Most nanowire-based photovoltaic cells and photodetectors are based on vertical arrays, which can only be integrated in parallel (not in series), limiting their open-circuit voltage to less than 1V, whereas the voltage necessary to power certain devices can be several volts or more. Current nanowire technologies also lack compatibility with existing platforms, primarily with silicon technology. This new nanowire technology achieved through a novel method for guided planar nanowire growth enables fabrication of high voltage photovoltaic cells necessary to power a variety of microsystems by in-series nanowire integration. Moreover, such cells can be integrated with other systems on the same chip. To date, a voltage of 2.5V was already obtained by integrating four CdS-Cu2S core-shell, one-dimensional nanostructure cells connected in series. This technology enables photovoltaic integration into autonomous microsystems, higher solar energy utilization, and expansion of photovoltaic cell applications. Additionally, this technology is silicon-compatible and can, therefore, be easily integrated into existing silicon-based platforms. With the growing need for systems allowing renewable energy harvesting, and ever-increasing performance demands – such as speed, efficiency, size, and lower cost, an efficient nanowire-based photovoltaic technology can be of high value and is applicable in a variety of market sectors.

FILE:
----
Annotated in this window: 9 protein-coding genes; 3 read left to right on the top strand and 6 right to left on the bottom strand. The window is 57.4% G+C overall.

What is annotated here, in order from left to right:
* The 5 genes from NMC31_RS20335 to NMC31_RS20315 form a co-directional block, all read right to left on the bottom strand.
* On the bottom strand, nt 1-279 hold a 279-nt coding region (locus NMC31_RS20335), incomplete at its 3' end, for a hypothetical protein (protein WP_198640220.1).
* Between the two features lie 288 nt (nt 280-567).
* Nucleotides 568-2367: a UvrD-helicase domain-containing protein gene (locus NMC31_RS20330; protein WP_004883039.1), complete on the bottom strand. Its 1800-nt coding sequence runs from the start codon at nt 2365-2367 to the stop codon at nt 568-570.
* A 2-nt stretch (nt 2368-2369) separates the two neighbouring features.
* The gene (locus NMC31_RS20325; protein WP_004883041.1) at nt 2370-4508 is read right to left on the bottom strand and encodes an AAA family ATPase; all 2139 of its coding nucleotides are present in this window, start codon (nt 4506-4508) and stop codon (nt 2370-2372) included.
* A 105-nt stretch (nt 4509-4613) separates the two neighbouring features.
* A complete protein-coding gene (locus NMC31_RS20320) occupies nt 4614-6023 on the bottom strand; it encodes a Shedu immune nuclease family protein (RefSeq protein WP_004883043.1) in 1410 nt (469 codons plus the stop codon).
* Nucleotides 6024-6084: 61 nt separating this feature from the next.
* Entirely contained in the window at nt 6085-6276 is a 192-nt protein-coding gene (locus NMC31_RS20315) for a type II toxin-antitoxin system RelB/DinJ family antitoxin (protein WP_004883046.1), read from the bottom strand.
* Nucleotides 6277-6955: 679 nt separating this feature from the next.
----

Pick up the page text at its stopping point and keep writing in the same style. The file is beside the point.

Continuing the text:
Primary Application Area: Electronics, Sensors, Communications
Technology Development Status: Prototype
Technology Readiness Level: TRL 3
Organization Type: Academic/Gov Lab
Showcase Booth #: 123
GOVT/EXTERNAL FUNDING SOURCES